The Walt Disney Company (NYSE:DIS), like The Procter & Gamble Company (NYSE:PG), Colgate-Palmolive Company (NYSE:CL), and Walmart Inc. (NYSE:WMT), is a recession-resistant company investors should look at today.
The best recession stocks include consumer staples, utilities and healthcare companies, all of which produce goods and services that consumers can't do without, no matter how bad the economy gets.
Historically, the industries considered to be the most defensive and better placed to fare reasonably during recessions are utilities, health care, and consumer staples.
Many of the businesses that do well during recessions either provide goods and services that increase in demand directly due to recession conditions or offer cheaper alternatives to luxuries or big-ticket purchases, or for which demand is relatively inflexible to changes in incomes.
Bonds and cash have historically outperformed most stocks during recessions. Selling stocks in favor of bonds and cash before a recession may leave you unprepared if stocks bounce back before the economy does, which has happened historically during many recessions.
Consumer discretionary companies
This sector can be particularly susceptible to recessionary pressures, as the economy slows and people start spending less. Consumer discretionary companies move more dramatically with consumer sentiment and economic cycles, which can worsen in times of financial uncertainty.
In general, a recession lasts anywhere from six to 18 months. For example, the Great Recession that started in December 2007 lasted 18 months. But the recession prompted by the pandemic in 2020 only lasted two months.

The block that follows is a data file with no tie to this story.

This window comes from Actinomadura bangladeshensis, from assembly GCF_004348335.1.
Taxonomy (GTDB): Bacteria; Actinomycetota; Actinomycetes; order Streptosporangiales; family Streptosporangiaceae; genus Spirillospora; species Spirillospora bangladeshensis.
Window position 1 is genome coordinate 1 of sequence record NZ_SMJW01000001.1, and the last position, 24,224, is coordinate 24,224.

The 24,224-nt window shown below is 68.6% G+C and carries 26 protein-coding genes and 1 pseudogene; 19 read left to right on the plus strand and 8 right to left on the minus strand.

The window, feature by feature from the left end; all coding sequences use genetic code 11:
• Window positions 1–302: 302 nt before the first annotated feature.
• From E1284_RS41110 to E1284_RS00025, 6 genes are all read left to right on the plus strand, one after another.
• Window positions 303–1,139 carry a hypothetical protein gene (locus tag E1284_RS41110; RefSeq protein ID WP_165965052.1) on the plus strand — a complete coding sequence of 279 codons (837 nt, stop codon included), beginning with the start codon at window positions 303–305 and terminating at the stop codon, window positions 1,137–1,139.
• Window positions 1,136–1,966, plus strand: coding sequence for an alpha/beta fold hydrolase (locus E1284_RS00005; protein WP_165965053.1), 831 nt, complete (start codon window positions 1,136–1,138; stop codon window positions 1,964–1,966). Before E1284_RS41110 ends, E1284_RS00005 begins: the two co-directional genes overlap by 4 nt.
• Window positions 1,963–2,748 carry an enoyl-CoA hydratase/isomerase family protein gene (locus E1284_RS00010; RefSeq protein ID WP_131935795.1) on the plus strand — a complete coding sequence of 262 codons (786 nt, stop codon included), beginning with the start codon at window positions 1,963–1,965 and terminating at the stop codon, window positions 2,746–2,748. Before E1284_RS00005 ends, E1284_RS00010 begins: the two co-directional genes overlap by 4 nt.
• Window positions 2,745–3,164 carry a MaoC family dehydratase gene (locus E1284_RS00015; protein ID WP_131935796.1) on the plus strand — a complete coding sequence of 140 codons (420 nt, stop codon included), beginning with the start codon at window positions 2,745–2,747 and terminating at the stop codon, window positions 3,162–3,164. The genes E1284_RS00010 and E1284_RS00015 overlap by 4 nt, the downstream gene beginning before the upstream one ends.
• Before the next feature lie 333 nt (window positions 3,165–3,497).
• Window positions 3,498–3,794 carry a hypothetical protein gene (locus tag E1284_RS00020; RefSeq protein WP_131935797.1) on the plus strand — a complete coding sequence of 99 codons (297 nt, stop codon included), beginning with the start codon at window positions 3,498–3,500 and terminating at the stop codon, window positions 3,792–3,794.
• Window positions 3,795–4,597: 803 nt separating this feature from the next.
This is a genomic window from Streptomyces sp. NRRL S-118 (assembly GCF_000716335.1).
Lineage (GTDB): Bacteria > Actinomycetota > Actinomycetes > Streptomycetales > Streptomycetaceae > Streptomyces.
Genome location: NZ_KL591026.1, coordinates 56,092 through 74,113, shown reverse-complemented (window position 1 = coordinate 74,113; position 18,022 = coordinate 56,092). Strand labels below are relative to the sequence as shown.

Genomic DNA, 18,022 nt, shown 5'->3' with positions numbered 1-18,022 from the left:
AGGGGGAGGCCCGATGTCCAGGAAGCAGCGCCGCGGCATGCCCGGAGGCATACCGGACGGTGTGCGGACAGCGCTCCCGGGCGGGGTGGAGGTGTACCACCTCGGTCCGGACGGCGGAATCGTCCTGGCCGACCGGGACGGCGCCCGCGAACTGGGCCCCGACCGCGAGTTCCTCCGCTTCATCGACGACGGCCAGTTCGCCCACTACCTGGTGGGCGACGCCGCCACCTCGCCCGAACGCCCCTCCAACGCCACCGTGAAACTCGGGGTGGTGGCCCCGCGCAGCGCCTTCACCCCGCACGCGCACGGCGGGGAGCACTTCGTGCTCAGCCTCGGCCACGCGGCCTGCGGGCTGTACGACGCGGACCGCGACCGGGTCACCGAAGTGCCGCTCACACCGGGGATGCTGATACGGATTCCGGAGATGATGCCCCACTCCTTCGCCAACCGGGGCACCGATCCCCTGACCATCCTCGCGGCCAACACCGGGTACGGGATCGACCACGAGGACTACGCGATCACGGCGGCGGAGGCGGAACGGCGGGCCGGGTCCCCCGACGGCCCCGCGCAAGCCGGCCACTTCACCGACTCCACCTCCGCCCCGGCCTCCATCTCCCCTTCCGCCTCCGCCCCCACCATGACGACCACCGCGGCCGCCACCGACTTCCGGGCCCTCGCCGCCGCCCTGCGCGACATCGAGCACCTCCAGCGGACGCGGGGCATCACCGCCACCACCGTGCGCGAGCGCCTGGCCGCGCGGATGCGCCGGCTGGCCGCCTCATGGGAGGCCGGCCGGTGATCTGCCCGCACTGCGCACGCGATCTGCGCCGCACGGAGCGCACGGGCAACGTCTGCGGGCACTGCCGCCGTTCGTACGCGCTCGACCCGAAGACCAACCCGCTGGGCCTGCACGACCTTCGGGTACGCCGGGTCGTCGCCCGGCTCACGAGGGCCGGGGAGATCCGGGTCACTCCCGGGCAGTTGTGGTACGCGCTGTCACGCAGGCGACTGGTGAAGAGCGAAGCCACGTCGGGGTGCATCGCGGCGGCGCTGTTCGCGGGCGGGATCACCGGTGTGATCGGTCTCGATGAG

(NYSE:WMT) are often considered to be money-makers in times of recession. According to McKinsey report published in 2009, recession-resistant industries include consumer staples, healthcare, telecommunication services, and utilities, among more.
While gold prices may rise through a coming recession, there are a few different reasons why gold makes a good choice for investors during periods of economic downturn. For one, it's a great way to diversify.
Investors typically flock to fixed-income investments (such as bonds) or dividend-yielding investments (such as dividend stocks) during recessions because they offer routine cash payments.
When things are looking bleak, consider holding on to your investments. Selling during market lows can be one of the worst things you can do for your portfolio — it locks in losses. When the market evens out down the road, rebalancing may be in order.
By sector, communication services and real estate are the most undervalued sectors today, trading 30% and 22% below our fair values, respectively. Consumer defensive stocks, meanwhile, are about fairly valued.
The answer is no, according to advisors and investment analysts. "Allocating more funds to high-yielding CDs, money market funds, or treasuries may seem prudent; however, this is a form of market timing and should be avoided," explained Jonathan Shenkman of Shenkman Wealth Management.
Generally speaking, most experts recommend having at least three to six months' worth of living expenses saved up and easily accessible in case of emergency. This ensures that if there is a sudden loss of income, you will have enough cash on hand to cover your basic needs until you can find a job.
It's especially important to have savings during a recession, however, because economic uncertainty can create other financial concerns, such as layoffs. A surprise job loss can be stressful, but if you're cushioned with an emergency fund, it can be easier to pay for your expenses until you get a new position.
Michael Burry from “The Big Short” took a big bet when he shorted the American housing market. After the housing bubble crashed in 2008, he made $100 million for himself, with investors in his fund making a further $700 million.